The second objective was to identify the personality and demographic predictors of death anxiety and quality of life. Extraversion and agreeableness, as well as lower-income, were the predictive factors of death anxiety; but these factors predicted a slight variance of death anxiety. Conscientiousness was the only predictor of the general health domain of QOL. Of the four domains of QOL, psychological health-related QOL was predicted by lower age and higher income among demographic factors, and lower neuroticism, higher extraversion, and conscientiousness among personality factors. Physical health-related QOL was predicted by lower age and higher income, as demographic factors, and lower neuroticism and higher extraversion, as personality factors. Environmental health-related QOL was predicted by being a male and higher income as demographic factors and lower neuroticism and higher conscientiousness as personality factors. Finally, social relationships health-related QOL was predicted by lower age, having insurance, and higher income as demographic factors, and lower neuroticism, lower agreeableness, and higher conscientiousness as personality factors.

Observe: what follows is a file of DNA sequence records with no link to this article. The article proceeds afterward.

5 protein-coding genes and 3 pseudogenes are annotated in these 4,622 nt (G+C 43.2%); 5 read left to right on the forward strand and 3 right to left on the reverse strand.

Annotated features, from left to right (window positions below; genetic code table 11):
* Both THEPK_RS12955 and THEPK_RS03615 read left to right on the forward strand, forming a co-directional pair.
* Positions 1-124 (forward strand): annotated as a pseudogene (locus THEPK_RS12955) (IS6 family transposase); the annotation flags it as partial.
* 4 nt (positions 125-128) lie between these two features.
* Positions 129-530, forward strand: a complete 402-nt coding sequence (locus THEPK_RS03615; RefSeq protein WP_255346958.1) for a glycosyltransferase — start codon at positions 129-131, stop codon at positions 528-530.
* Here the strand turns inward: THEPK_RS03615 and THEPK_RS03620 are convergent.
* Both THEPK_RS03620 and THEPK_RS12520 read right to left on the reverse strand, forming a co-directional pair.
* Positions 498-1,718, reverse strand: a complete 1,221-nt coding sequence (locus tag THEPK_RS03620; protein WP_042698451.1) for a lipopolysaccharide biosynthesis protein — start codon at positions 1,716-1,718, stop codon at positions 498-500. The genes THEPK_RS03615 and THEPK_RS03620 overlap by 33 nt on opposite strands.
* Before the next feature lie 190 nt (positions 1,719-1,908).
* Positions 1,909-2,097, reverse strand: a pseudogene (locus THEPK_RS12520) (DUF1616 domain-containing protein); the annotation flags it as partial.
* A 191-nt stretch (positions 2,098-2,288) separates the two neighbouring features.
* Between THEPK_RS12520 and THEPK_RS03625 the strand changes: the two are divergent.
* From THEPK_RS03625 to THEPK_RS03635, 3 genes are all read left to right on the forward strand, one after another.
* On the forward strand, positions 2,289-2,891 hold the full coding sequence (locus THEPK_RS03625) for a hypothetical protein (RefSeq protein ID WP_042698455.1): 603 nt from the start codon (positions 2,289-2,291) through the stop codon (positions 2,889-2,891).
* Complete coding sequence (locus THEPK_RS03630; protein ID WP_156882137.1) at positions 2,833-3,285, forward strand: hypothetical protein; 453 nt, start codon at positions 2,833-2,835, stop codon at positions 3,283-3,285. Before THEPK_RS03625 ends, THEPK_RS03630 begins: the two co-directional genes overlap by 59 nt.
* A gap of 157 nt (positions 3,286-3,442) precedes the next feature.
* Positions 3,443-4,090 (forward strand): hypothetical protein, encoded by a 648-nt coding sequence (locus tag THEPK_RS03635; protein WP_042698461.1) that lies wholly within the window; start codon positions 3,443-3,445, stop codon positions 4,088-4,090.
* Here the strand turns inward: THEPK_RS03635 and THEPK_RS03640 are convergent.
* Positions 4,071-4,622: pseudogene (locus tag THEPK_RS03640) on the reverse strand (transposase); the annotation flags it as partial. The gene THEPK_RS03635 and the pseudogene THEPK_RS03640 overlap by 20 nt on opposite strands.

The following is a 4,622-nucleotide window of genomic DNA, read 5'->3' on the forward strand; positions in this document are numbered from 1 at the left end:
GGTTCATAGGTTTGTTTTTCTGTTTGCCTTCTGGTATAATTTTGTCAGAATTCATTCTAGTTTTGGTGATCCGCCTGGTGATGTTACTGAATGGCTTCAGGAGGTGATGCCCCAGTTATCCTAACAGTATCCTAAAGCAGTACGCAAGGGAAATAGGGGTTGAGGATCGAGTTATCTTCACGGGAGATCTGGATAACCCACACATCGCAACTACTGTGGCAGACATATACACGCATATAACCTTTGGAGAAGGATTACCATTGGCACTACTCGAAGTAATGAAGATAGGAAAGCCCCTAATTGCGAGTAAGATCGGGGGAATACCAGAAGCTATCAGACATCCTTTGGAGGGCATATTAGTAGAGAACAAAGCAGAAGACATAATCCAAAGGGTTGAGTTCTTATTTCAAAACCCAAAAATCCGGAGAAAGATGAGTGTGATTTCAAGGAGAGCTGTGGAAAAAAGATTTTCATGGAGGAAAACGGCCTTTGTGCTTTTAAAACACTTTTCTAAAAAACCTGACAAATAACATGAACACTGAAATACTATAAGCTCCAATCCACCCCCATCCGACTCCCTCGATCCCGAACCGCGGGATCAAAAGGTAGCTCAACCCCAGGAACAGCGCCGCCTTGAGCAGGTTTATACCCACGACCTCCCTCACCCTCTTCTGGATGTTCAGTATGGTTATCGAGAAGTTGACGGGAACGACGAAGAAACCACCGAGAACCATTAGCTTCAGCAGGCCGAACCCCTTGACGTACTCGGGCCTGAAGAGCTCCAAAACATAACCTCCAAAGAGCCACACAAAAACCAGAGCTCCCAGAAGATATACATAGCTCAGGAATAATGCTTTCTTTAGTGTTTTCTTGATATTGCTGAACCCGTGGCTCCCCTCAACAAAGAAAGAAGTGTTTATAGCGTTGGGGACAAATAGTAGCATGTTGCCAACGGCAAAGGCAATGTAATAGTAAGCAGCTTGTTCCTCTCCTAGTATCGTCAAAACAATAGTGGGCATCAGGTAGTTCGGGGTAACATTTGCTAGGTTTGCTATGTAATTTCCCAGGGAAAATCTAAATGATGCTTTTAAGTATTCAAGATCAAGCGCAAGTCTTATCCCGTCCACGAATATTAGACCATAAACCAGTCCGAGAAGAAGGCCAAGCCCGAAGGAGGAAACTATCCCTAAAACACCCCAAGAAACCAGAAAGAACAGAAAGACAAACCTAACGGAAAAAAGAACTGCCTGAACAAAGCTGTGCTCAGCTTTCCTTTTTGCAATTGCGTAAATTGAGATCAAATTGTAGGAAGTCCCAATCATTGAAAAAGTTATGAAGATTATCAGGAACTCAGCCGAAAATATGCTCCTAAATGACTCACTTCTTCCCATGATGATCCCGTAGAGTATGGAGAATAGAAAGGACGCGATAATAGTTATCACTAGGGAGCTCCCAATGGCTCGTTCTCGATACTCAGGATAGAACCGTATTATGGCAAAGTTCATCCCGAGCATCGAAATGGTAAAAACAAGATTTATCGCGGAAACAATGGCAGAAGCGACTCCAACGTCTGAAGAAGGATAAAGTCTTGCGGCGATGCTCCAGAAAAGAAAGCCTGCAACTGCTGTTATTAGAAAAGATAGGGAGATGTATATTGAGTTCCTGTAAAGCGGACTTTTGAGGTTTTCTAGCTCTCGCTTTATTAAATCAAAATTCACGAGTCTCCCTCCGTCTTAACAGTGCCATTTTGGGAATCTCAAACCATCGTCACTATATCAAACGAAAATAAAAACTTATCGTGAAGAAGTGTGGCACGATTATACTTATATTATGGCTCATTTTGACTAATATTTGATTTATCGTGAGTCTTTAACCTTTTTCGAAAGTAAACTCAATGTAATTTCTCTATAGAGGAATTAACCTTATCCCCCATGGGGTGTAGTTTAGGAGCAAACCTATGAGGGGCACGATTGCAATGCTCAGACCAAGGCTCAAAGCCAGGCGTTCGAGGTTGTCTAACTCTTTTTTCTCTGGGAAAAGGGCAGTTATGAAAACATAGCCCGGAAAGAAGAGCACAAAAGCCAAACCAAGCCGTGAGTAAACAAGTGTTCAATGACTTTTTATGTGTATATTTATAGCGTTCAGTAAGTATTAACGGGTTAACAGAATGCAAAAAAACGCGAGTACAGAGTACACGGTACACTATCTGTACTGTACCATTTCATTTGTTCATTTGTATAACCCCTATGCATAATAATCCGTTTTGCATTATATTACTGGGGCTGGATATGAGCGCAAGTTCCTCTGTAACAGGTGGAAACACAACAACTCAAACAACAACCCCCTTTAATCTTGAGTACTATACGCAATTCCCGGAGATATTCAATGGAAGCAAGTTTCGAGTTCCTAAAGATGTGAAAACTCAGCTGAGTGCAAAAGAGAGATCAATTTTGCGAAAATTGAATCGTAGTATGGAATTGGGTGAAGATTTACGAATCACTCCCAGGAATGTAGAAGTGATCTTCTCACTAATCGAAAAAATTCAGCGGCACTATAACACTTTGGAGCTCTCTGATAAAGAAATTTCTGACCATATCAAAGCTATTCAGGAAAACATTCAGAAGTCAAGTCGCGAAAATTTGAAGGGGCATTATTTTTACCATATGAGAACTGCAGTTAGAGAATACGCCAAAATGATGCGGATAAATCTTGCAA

Among demographic factors, being a male was a better predictor of environmental health-related QOL, which is similar to other studies on hemodialysis patients (17). Males have more opportunities for outing and gathering with friends, which is a supportive factor for them to face challenges of their disease (18). Furthermore, in the current study, lower age was a predictor of higher psychological, physical, and social relationships health-related QOL, which is similar to a study by Liu that evaluated 6,908 dialysis patients and showed higher age and being a female were risk factors for poor QOL of patients on hemodialysis (19).